When Yankees General Manager Brian Cashman acquired Alex Rodriguez in 2004, Yankees fans dreamed of the day when A-Rod would break the all-time home run record. Now, whenever Yankees fans hear the name Alex Rodriguez, they can’t help but associate his name with terms like pathological liar, villain and burden. Recently, Bleacher Report sent an update that read, “Yankees were reportedly ‘Fuming’ that Alex Rodriguez didn’t ‘Alert them to his plans’ to arrive early to spring training.” This must be the only time in the history of sports when a team was angry with a player for preparing for the rigorous regular season. Rodriguez’s return after serving a 211-game suspension for use of performance enhancing drugs has sparked some crucial questions: How will the Yankees treat him, and will he still be able to perform at the major league level?
A popular opinion among Yankees fans and baseball analysts is to just cut Rodriguez and agree to a buy out. Even though the Yankees would still owe Rodriguez tens of millions of dollars, they would be ecstatic to erase his name from the roster. Yankee fans would highly appreciate this route, as Rodriguez would be put to ultimate shame.
Some fans share the same view as Ian Hollenberg, a freshman in the SPS sports management program.
“He simply hasn’t played for a while,” Hollenberg said. “If I were the Yankees, I would put him in intermittently as a pinch hitter and see if he can still hit. He would also be on a short leash — if any other negative story about him comes out, I would be prepared to punish him.”
Rodriguez is currently fifth on the all-time home run list with an incredible 654 round-trippers. Willie Mays, one of the game’s greatest players on and off the field has 660. If A-Rod breaks multiple home run records, he receives bonus incentives of up to $30 million. Most baseball fans don’t want Rodriguez to break the record, because they think he cheated throughout his entire career. But if the Yankees release him, some team desperate for a proven bat or publicity, perhaps the Arizona Diamondbacks or the Colorado Rockies, will gladly pick him up and let him try to attempt the feat.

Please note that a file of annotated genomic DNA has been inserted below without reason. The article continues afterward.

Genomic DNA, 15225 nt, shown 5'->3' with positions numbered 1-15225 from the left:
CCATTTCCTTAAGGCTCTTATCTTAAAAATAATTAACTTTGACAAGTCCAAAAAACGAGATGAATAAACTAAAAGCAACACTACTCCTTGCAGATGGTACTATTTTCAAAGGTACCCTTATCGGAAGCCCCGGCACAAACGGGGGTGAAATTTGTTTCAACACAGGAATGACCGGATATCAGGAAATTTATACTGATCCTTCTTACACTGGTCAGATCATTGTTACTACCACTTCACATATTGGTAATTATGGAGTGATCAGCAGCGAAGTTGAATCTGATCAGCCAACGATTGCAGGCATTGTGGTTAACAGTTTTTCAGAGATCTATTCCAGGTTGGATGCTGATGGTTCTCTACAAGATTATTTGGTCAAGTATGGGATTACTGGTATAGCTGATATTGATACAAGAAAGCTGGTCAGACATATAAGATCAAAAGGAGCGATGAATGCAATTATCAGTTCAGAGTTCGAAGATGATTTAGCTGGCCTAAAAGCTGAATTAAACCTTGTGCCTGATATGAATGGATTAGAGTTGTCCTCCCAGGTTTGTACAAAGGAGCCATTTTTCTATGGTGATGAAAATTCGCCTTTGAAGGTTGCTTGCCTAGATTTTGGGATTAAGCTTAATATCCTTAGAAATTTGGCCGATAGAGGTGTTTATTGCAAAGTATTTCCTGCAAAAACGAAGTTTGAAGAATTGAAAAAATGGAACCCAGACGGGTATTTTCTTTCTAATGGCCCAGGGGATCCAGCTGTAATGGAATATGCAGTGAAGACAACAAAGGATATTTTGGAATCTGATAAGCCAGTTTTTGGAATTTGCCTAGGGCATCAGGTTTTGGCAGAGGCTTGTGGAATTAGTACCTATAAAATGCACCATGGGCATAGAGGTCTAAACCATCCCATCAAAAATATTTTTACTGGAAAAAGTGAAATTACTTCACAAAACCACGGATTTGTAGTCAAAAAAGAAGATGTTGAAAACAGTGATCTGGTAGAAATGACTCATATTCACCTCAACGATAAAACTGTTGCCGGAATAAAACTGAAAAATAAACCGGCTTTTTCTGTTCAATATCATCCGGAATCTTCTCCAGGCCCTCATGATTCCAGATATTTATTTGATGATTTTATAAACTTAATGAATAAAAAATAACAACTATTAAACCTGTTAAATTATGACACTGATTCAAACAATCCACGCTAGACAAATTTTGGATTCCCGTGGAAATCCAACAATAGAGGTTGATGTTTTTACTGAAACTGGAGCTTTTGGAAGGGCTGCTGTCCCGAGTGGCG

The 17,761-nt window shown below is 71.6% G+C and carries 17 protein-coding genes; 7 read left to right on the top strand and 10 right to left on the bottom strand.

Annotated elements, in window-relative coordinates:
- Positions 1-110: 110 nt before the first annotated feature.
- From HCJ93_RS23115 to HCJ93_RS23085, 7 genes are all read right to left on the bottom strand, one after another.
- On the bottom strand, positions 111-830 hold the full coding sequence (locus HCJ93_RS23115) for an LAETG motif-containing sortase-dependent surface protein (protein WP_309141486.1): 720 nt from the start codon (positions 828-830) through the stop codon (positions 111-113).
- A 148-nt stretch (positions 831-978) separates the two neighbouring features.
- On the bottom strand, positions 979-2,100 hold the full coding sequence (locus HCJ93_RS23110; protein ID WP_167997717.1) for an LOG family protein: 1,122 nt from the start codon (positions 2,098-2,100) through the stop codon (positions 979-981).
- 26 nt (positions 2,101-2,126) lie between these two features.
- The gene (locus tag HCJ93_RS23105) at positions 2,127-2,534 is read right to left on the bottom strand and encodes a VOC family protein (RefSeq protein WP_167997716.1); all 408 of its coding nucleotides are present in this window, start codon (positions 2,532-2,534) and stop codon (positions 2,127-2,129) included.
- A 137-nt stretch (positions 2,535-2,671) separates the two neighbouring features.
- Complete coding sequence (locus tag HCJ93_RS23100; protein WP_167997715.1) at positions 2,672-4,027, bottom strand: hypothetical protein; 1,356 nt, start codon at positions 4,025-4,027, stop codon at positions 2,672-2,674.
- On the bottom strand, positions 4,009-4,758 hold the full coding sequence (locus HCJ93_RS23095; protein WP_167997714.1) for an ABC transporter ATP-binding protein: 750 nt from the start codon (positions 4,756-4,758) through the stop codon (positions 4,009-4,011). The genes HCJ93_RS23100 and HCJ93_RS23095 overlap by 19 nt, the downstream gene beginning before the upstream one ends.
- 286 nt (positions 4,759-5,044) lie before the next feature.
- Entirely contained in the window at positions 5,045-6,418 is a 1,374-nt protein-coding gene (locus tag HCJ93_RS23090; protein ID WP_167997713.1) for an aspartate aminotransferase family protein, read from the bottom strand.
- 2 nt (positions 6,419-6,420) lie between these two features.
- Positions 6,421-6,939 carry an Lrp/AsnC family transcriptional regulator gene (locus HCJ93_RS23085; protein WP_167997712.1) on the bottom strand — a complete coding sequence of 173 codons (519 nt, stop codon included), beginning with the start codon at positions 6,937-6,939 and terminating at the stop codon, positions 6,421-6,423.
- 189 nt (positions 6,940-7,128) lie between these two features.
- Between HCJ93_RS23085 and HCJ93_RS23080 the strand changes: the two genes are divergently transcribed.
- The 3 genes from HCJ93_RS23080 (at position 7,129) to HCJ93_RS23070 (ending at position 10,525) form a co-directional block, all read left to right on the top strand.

If they can’t figure out a way to void his contract, I think the Yankees should try to make this season as unpleasant as possible for Rodriguez. It certainly feels to me like the reason why the Yankees were “fuming” that he’s putting in so much effort this offseason is because they don’t want him gaining the sympathy of fans.
Sports reporters across the Internet have weighed in as well, such as Bill Simmons, the head of Grantland.
“It would be funny if they just figured out all these subtle, stupid ways to humiliate him so he would quit.” Simmons said on his weekly podcast “The B.S Report.” “Like they give him the worst locker and a uniform that doesn’t fit correctly.”
Sure, the Yankees desperately need production in the lineup, but they just signed third baseman Chase Headley to a sizeable contract. Joe Girardi’s suggestion that Rodriguez might get some playing time at first base is ludicrous. The Yankees can’t expect Rodriguez to learn a new position and be productive at the plate after such a long suspension. Eli Nachmany, an SPS freshman in sports management, feels that Rodriguez should be handled like just another name on the roster.
“He’s an employee of the Yankees and should be treated as such,” Nachmany said. “Rodriguez hasn’t merited himself any preferential treatment, regardless of his contract, and therefore shouldn’t be afforded any.”
Rodriguez has had a busy off-season to say the least. His most recent public relations stunt was to write a handwritten letter titled “To the Fans,” as if to say my lawyer or adviser did not write this. In his first appearance at a spring training practice, Rodriguez apparently hit six home runs on 75 pitches. As much as I disapprove of Rodriguez and his career full of lies, I can’t deny the fact that the Yankees are going to have a hard time scoring runs this season. If Alex Rodriguez helps boost my Yankees into the playoffs, all will be forgiven for a short period of time.
Email Brad Waldstreicher at [email protected]